Sheffield schools win cash to tackle ‘reading slump’

Schools across the city will be getting a share of funding to improve literacy
Schools across the city will be getting a share of funding to improve literacy

Schools across Sheffield have been celebrating their success in winning funding from the Government to improve pupils' literacy.

The project brings together 14 primary and nine secondary schools across the city, and is being co-ordinated by the Sheffield Teaching School Alliance, based at Silverdale School and part of Chorus Education Trust.

Silverdale School, the main school co-ordinating the project

Silverdale School, the main school co-ordinating the project

The £420,000 project, funded by the Strategic School Improvement Fund, aims to improve children’s ability to read for inference and understanding from an early age, and the nationally-identified problem of students regressing in their reading when they go through ‘transition’ – the move from primary to secondary school.

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A range of schools are involved, who will all receive the support and training from the project, as well as £75,000 of new books.

Director of the STSA, Gaynor Jones, whose background is as an English teacher, said: "“Literacy is key to their success in all subjects, not just English.

"They need to be able to read to learn, rather than continually learning to read.

“Then they’ll be able to get the full meaning and enjoyment from reading.

"And that’s not just about being able to read text books, but everything in life – from instruction manuals and job applications, to the joy that can come from a good book or a heart-felt love letter or message"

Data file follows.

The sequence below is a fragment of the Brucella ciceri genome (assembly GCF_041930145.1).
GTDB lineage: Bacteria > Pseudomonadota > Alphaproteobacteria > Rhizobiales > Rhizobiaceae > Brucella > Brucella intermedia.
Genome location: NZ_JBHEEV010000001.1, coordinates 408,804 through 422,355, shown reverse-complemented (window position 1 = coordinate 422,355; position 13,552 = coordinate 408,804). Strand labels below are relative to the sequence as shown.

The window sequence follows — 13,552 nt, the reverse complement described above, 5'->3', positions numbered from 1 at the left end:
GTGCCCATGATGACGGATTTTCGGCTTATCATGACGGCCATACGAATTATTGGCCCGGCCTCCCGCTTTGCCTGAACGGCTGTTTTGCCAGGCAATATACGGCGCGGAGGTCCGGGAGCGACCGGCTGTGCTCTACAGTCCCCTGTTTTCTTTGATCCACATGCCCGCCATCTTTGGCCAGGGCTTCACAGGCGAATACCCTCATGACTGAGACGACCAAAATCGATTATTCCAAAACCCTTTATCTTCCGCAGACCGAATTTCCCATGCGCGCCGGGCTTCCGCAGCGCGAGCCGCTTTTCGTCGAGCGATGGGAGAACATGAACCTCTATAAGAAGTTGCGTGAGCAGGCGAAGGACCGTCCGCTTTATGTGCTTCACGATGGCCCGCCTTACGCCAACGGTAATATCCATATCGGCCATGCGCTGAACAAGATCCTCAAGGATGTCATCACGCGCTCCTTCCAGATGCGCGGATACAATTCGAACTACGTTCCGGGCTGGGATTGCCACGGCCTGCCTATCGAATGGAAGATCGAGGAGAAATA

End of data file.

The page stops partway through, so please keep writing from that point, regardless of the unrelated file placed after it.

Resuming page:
At the heart of the project is inference training, a way of training teachers to better support pupils, making them sensitive to the diverse problems pupils may experience in gaining full meaning and enjoyment from text.

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Lead trainer on the project, Theresa Heathcote, said: "Pupils with weak comprehension skills may find it hard to visualise stories or use their background knowledge to help them understand text.

"We will help them develop their skills to ‘build a gist’ of what is going on in a text by doing things like building a headline, visualising a story or generating their own questions."

The project will track pupils’ progress over five years, so that its impact can be accurately assessed.

The aim is to create a sustainable solution to the ‘reading slump’ problem, upskilling teachers and providing them with the right tools so pupils carry on making progress in literacy when they move from primary to secondary school.

Executive headteacher of Chorus Education Trust, Roisin Paul, said: "It’s great that so many schools, from both inside and outside of our trust, are working together for the good of Sheffield’s young people.

"It’s only by joining up the work in primary and secondary schools that we can ensure a sustainable solution to the ‘reading slump’ problem.

“Getting lost in books was a key part of my childhood and I want to ensure that all young people can experience the magic, wonder and excitement that stories can generate.

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"We may live in a digital age but reading is an essential ingredient to broadening your horizons that will never disappear. It’s every child’s right to be able to do it – and do it well."

The schools involved are Charnock Hall Primary, High Hazels Junior School, Birley Spa Primary, Woodthorpe Primary School, Birley Primary, Brook House Junior, Beighton Nursery Infant, Emmanuel Junior, Halfway Junior, Halfway Nursery Infant, Mosborough Primary, Reignhead Primary School, Shortbrook Primary School, Waterthorpe School, All Saints Catholic High School, Bents Green Special School, Fir Vale School, Meadowhead School, Sheffield Park Academy, Sheffield Springs Academy, Silverdale School, The Birley Academy and Westfield School.